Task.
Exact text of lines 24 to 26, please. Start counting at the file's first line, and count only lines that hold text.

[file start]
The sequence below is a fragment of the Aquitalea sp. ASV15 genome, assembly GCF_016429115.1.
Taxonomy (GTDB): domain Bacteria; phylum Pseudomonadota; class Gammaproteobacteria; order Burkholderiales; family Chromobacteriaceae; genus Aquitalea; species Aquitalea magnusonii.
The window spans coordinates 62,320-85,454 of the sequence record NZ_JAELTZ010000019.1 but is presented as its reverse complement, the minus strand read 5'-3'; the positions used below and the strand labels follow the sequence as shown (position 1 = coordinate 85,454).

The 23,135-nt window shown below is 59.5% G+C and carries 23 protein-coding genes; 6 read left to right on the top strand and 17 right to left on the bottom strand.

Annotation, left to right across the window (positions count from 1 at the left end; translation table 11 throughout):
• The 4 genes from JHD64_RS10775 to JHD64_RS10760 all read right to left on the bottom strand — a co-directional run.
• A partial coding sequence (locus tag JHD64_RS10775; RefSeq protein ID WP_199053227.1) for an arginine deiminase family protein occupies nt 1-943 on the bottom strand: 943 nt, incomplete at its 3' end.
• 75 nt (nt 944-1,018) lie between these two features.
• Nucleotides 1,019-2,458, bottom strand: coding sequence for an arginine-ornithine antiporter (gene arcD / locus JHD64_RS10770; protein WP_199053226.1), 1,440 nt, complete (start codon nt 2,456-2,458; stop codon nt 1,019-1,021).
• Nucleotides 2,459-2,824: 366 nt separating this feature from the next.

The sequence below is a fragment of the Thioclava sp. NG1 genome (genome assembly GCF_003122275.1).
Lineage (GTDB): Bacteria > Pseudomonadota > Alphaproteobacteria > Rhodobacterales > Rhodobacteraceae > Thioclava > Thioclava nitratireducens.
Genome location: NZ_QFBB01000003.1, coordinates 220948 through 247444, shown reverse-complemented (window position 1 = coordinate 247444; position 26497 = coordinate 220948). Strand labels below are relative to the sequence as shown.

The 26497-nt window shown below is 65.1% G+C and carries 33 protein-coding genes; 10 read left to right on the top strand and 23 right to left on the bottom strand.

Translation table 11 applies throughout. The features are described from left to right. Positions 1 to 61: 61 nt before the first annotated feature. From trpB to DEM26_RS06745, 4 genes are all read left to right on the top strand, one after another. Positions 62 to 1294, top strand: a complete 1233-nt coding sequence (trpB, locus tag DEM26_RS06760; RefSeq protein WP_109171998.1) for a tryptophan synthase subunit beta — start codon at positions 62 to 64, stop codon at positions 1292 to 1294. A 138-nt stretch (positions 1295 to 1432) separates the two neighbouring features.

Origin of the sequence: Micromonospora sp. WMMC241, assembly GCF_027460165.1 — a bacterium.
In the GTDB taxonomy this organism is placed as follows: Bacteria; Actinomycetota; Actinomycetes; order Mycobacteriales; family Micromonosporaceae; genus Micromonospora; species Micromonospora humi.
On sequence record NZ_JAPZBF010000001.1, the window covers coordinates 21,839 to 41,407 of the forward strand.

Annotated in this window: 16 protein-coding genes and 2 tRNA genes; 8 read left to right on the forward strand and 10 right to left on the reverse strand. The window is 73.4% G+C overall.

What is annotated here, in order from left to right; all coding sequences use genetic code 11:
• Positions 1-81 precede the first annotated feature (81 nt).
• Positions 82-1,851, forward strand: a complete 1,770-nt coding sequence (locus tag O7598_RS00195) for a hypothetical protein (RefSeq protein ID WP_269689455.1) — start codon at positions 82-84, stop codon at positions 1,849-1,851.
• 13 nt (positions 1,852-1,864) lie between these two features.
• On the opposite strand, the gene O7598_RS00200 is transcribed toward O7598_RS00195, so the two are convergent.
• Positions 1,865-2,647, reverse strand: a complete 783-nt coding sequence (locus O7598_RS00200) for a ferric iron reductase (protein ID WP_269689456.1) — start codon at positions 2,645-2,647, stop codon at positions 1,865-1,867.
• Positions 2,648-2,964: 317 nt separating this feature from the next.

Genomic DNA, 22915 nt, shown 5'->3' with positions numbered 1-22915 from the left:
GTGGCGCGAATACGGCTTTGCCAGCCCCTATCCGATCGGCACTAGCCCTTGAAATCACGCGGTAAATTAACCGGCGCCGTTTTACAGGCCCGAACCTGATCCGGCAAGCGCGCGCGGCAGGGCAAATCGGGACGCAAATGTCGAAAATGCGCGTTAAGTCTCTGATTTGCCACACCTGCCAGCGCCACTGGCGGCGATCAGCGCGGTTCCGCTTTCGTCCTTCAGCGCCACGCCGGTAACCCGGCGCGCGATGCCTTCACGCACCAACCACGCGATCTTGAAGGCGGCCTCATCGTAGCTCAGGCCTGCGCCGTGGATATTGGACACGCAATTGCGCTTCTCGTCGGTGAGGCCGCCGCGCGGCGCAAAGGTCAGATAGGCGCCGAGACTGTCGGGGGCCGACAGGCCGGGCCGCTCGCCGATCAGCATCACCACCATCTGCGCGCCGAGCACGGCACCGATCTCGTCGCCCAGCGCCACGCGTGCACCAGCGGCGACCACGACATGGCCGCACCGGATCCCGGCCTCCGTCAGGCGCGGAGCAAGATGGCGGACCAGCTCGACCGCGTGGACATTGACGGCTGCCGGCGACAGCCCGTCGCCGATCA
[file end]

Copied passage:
• On the opposite strand, the gene O7598_RS00200 is transcribed toward O7598_RS00195, so the two are convergent.
• Positions 1,865-2,647, reverse strand: a complete 783-nt coding sequence (locus O7598_RS00200) for a ferric iron reductase (protein ID WP_269689456.1) — start codon at positions 2,645-2,647, stop codon at positions 1,865-1,867.
• Positions 2,648-2,964: 317 nt separating this feature from the next.